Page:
ABC’s Christiane Amanpour hailed President Obama’s State of the Union address as “very Reaganesque,” but in October, holding herself up as some kind of protector of Reagan’s legacy, she discovered “a long and venerable tradition of conservatism in this country” exemplified by Ronald Reagan and William F. Buckley and “all of that sort of intellectual conservatism,” yet now, she feigned distress, “people are looking at the Tea Party and saying this is not conservatism as we knew it but it's extreme.”
Asked for her “take” on Obama’s address, Amanpour trumpeted his “Sputnik moment” as “remarkable,” heralding Tuesday night on ABC:
Well, full of sunny optimism, very Reaganesque, on and on about American exceptionalism in many, many instances and full of Kennedyesque encouragement to break a new frontier. That Sputnik moment was remarkable, of course harking back to 1957 when the Soviet Union put the first un-manned satellite in space and started the space race and really launched a whole new era of technological, scientific and all sort of progress and the President calling for more of that here.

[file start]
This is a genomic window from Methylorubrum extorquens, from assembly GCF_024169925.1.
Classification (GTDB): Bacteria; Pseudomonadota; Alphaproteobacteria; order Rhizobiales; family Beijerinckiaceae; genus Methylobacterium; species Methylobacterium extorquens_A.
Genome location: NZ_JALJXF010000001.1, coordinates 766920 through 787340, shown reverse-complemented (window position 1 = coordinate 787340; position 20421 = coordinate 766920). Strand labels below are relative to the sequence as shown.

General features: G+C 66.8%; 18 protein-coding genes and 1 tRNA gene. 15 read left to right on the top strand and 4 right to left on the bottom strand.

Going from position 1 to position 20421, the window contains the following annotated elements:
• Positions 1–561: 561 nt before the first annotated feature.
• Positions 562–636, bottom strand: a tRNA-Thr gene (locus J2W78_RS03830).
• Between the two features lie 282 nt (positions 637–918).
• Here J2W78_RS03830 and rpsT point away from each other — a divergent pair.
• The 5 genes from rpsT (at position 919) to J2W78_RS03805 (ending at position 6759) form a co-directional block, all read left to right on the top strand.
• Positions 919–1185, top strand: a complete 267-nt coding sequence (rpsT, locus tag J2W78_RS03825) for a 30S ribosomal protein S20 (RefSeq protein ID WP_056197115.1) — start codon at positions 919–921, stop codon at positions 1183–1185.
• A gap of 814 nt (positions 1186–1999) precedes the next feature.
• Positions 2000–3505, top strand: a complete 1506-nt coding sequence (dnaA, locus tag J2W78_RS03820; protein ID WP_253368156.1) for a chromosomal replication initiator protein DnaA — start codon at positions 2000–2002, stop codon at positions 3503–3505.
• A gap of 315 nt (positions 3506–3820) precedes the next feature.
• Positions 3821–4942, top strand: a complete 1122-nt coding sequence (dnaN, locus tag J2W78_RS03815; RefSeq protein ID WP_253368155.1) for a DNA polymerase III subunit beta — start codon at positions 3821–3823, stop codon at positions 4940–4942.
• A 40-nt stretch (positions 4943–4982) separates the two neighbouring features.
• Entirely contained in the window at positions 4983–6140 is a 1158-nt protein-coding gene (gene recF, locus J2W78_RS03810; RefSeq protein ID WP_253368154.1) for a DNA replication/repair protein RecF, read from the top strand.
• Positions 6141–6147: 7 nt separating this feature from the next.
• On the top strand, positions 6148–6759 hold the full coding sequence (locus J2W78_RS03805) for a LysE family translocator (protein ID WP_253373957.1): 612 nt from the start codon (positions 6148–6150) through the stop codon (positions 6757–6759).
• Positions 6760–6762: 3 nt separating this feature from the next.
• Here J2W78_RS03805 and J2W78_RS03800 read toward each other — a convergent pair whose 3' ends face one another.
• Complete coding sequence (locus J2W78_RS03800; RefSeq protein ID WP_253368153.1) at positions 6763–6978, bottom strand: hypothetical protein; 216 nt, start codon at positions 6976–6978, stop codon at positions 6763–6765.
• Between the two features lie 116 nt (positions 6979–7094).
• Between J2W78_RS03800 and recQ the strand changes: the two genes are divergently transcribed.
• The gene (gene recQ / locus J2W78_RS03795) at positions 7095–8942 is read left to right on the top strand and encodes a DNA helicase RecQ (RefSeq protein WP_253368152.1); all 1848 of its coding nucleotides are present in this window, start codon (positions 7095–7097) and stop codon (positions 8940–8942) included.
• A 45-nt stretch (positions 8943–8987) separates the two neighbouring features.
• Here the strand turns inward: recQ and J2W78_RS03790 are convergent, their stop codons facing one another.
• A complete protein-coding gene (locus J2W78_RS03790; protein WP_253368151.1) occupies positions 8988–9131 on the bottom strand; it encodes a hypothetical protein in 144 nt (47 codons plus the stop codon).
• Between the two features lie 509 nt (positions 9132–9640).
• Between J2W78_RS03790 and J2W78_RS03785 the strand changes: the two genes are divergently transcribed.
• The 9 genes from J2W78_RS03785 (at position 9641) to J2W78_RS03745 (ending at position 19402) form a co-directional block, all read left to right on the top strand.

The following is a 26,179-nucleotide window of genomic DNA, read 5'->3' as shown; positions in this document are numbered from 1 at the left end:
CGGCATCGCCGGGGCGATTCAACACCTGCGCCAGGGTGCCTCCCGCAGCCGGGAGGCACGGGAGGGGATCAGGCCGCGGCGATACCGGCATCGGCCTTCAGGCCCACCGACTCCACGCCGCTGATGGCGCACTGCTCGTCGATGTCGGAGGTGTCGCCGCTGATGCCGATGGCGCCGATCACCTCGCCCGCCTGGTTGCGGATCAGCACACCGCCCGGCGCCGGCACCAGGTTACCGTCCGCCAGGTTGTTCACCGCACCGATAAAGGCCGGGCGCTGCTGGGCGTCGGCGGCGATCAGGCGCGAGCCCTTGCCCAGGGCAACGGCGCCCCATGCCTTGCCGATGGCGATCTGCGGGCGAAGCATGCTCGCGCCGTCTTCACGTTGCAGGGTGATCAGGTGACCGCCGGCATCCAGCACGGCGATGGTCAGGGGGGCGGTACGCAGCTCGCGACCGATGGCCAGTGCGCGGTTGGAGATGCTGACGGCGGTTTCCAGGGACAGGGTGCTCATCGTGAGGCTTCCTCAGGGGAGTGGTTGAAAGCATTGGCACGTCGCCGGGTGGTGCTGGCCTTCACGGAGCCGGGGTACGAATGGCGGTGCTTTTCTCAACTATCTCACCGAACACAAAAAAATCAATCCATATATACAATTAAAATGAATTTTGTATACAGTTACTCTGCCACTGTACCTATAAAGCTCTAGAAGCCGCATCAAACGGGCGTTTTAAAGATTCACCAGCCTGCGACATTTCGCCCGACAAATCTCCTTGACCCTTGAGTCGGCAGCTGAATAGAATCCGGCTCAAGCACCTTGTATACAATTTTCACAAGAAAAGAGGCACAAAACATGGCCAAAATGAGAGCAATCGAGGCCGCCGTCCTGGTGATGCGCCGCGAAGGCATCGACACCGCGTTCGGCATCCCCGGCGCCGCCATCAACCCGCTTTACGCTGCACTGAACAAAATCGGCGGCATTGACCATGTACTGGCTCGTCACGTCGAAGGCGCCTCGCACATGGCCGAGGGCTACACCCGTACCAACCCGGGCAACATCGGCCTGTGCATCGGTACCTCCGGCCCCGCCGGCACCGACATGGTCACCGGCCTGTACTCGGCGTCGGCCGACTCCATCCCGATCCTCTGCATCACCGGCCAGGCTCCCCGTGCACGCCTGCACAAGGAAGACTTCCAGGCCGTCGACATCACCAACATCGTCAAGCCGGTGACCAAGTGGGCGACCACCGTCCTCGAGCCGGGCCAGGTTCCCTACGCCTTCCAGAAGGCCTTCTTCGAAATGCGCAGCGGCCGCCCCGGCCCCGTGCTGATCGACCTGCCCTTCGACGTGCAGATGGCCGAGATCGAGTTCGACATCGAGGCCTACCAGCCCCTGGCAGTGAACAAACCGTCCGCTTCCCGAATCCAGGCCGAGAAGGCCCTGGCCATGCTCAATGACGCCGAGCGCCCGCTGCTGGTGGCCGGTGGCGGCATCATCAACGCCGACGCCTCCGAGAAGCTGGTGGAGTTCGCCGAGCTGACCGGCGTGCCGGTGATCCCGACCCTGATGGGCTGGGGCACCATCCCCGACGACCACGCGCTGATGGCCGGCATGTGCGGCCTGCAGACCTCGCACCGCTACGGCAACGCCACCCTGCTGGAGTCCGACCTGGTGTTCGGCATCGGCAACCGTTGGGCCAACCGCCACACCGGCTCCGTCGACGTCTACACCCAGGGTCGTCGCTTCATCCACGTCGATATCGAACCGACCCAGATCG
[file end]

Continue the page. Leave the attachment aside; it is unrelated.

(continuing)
There's been a long and venerable tradition of conservatism in this country. You can go back at least to Ronald Reagan, William F. Buckley, all of that sort of intellectual conservatism that lasted about 30 years, and people are saying that right now, it's really gone to the extreme. People are looking at the Tea Party and saying this is not conservatism as we knew it but it's extreme.
— Brent Baker is Vice President for Research and Publications at the Media Research Center. Click here to follow him on Twitter.